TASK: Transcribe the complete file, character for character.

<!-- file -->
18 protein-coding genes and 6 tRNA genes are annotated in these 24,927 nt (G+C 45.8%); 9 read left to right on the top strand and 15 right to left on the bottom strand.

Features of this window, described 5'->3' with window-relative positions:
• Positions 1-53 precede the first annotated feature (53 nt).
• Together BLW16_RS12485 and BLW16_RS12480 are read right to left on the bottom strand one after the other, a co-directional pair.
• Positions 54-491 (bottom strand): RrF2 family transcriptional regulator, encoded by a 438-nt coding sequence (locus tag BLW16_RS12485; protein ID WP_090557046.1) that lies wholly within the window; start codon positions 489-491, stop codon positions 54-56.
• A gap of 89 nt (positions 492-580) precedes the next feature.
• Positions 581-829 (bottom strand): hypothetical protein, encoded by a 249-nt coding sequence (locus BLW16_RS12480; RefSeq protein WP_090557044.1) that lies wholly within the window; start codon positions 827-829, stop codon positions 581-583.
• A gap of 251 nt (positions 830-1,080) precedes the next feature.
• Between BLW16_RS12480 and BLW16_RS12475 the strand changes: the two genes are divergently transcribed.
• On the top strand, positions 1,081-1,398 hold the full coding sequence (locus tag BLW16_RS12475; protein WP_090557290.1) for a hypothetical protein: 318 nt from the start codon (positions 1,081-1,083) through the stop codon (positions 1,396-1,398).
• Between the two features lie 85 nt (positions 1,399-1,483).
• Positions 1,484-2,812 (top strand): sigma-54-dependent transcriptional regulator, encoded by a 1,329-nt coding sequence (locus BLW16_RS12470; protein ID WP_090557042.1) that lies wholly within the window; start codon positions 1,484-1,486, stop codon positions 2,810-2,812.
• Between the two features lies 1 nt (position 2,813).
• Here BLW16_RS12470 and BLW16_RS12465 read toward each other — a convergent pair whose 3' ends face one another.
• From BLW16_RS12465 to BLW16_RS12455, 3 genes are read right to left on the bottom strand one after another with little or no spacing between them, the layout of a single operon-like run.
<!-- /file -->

18 protein-coding genes and 6 tRNA genes are annotated in these 24,927 nt (G+C 45.8%); 9 read left to right on the top strand and 15 right to left on the bottom strand.

Features of this window, described 5'->3' with window-relative positions:
• Positions 1-53 precede the first annotated feature (53 nt).
• Together BLW16_RS12485 and BLW16_RS12480 are read right to left on the bottom strand one after the other, a co-directional pair.
• Positions 54-491 (bottom strand): RrF2 family transcriptional regulator, encoded by a 438-nt coding sequence (locus tag BLW16_RS12485; protein ID WP_090557046.1) that lies wholly within the window; start codon positions 489-491, stop codon positions 54-56.
• A gap of 89 nt (positions 492-580) precedes the next feature.
• Positions 581-829 (bottom strand): hypothetical protein, encoded by a 249-nt coding sequence (locus BLW16_RS12480; RefSeq protein WP_090557044.1) that lies wholly within the window; start codon positions 827-829, stop codon positions 581-583.
• A gap of 251 nt (positions 830-1,080) precedes the next feature.
• Between BLW16_RS12480 and BLW16_RS12475 the strand changes: the two genes are divergently transcribed.
• On the top strand, positions 1,081-1,398 hold the full coding sequence (locus tag BLW16_RS12475; protein WP_090557290.1) for a hypothetical protein: 318 nt from the start codon (positions 1,081-1,083) through the stop codon (positions 1,396-1,398).
• Between the two features lie 85 nt (positions 1,399-1,483).
• Positions 1,484-2,812 (top strand): sigma-54-dependent transcriptional regulator, encoded by a 1,329-nt coding sequence (locus BLW16_RS12470; protein ID WP_090557042.1) that lies wholly within the window; start codon positions 1,484-1,486, stop codon positions 2,810-2,812.
• Between the two features lies 1 nt (position 2,813).
• Here BLW16_RS12470 and BLW16_RS12465 read toward each other — a convergent pair whose 3' ends face one another.
• From BLW16_RS12465 to BLW16_RS12455, 3 genes are read right to left on the bottom strand one after another with little or no spacing between them, the layout of a single operon-like run.